This week I’ll leave the cottage for a few weeks in the city, and get back to the cottage just in time for the peak of the Perseid meteor shower. When we were kids, during the Perseids we’d set up sleeping bags and pillows and camp out on the deck for as much of the night as we could handle being soaked from the dew. They are one hell of a show if you have a nice dark sky from which to view them.

it’s raining, and some purple

I’m not the only one that needs it to rain every now and then, am I? I mean, not for days and days on end… that’s too much. But after a stretch of summery sun and warmth a bit of rain just feels like a necessary break. A permission to be a little blue, or introspective. It’s a little like crying after going a really long time without. I don’t know–it feels good to me.

It’s raining right now on a late Thursday afternoon. I heard thunder growling for about an hour before the rain started, and some interesting clouds formed over the lake. Nothing dramatic, just a gentle release. The dog is especially tired today and has been snoring either on the couch or under my feet at the dining room table (my cottage office). I could curl up and nap, too, if not for work. These are the kind of days I’d skip college classes and spend the day in bed reading and drinking tea. I miss those days.

I made a pact with myself that I wouldn’t buy any cameras in 2018. I’m not really sure why I made such a foolish bargain now, and maybe I should have clarified. Like, no cameras over $20 or something more sane. In any case, I went to a local good will shop last week and took a $6.95 chance on a clean-looking, fully automatic, clunker of a late 1980’s plastic point and shoot. I also picked up a Cokin A series filter holder and three filters–one of which is a double exposure “splitter” that I was pretty excited to find. I took the clunker on a beach walk with a roll of heavily expired slide film from the same era as the camera. Who knows if anything will come of that roll, but it was fun. I tried the splitter two nights ago and again, who knows what will come of it. I’m not organized enough to plan decent doubles when I’m out; I’m just shooting and enjoying things most of the time lately.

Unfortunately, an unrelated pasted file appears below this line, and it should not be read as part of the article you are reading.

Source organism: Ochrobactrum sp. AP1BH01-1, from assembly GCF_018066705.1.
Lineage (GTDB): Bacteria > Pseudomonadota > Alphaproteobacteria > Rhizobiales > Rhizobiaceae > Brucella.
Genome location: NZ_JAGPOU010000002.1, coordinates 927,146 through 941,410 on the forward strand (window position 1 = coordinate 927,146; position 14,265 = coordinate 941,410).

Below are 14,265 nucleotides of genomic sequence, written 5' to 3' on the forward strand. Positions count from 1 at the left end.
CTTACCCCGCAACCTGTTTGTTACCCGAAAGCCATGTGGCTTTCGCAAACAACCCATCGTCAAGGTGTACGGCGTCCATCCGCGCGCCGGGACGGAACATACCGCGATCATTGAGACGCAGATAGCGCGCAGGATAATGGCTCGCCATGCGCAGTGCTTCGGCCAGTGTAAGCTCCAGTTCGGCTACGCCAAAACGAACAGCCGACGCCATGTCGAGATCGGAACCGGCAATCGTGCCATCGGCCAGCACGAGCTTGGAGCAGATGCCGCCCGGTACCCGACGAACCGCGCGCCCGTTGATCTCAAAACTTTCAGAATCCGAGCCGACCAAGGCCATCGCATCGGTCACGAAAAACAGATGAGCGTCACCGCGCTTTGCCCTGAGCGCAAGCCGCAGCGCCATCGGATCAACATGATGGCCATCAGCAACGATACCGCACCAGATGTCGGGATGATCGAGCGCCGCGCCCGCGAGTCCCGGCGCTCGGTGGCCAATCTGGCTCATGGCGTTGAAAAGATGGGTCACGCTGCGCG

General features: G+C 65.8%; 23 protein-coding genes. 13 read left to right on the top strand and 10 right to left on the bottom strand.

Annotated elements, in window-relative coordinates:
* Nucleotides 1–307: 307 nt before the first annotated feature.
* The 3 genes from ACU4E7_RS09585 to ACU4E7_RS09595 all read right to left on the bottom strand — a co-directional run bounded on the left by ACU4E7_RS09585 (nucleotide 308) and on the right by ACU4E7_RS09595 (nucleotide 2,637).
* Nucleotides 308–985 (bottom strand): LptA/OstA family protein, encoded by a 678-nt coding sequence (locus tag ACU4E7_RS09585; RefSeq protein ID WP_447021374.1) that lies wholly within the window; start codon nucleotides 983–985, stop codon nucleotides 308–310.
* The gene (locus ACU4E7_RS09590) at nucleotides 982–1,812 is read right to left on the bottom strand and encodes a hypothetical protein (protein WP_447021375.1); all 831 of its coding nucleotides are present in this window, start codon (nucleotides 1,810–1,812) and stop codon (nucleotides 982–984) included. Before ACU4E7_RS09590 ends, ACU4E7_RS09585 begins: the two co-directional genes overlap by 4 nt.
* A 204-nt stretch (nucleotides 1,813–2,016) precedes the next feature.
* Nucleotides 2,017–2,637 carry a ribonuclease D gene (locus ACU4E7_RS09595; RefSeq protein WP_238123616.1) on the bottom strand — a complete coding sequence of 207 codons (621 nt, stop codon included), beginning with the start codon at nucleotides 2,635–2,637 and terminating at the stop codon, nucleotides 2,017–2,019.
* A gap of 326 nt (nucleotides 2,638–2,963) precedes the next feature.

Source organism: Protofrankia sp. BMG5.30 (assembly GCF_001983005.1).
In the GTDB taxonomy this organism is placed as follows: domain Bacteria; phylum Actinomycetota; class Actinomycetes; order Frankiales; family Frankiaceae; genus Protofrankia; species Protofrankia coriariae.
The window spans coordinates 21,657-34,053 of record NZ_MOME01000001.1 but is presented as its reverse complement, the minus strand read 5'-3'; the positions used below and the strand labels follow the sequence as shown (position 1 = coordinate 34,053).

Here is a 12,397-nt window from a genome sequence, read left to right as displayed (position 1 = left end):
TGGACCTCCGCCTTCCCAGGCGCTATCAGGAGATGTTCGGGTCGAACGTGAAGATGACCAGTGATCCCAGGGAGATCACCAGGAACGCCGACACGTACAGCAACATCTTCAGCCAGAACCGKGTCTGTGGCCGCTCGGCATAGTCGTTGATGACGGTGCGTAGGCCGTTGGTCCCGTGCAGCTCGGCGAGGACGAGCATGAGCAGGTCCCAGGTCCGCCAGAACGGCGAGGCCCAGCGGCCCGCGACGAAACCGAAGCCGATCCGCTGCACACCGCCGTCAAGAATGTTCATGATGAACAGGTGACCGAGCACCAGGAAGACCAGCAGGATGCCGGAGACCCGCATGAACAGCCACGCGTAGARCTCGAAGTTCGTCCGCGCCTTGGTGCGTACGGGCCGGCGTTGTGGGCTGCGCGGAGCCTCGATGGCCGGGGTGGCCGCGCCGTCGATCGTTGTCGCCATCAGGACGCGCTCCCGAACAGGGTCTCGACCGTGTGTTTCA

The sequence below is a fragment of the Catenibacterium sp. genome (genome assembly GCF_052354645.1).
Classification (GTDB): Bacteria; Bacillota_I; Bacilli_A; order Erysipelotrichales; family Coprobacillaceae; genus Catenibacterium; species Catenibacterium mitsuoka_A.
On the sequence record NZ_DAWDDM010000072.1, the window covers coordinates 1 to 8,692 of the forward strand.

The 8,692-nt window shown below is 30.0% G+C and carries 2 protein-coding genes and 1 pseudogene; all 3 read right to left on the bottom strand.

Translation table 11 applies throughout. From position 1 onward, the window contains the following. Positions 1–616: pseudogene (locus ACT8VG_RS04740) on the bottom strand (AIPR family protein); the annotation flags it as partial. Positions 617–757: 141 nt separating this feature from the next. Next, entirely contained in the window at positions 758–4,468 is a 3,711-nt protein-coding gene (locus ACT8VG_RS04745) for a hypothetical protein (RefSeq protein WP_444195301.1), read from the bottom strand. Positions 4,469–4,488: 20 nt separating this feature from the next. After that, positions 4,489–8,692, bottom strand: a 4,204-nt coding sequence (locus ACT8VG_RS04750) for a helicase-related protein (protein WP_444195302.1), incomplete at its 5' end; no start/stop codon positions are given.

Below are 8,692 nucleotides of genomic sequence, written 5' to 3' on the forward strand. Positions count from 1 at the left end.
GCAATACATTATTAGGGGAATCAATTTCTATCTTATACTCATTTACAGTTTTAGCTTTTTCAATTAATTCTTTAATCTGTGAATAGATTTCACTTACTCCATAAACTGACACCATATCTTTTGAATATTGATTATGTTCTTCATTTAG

I also put feelers out to neighbors via an online community about taking old cameras off their hands, and someone offered up an SLR. I met a complete stranger in the parking lot of the local market who handed me a bag with a Minolta Maxxum 300si, two lenses, a roll of unused film in the camera and a second roll in the bag. He was nice, just happy to get rid of something he didn’t use that was taking up space. It’s also a fully automatic thing and I promised I’d use it and then donate it if it didn’t become part of my regular rotation. The funny thing is it happens to take the same battery as the good will clunker, so I didn’t have to wait to test it out. I wanted to ask some background but he seemed in a rush, so, I’ll make up stories about where the camera has been and what it has seen.

I had five rolls of film developed a few weeks ago–two were Lomography Lomochrome Purple. One of these I’ve been carrying around for over a year, so it’s an older formula, and the other was a “new” formula. I don’t think I can judge how the two formulas differ, because I am absolutely terrible about storing film properly and the older roll went with me to Peru last May (but did not get used) and has been in and out of camera bags and hot and cold cars and basically has not been treated the way an $11.90 roll of film should be treated. But the “old” formula images look a little overexposed, a cooler purple. The “new” formula images seem a bit more saturated, a warmer purple. Conditions, light, subjects all play a roll, of course.

Enough writing on a rainy afternoon, and I have to get back to work. Here are some purple film photos, in no particular order. You can see more in this flickr album, if you want.

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200 stairs
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hidden
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ethereal clouds
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poppies
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garden
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orchard
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corn field, early
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my favorite forgotten garden
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out for a walk
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ferns along a path
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woods
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grain field
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old farm truck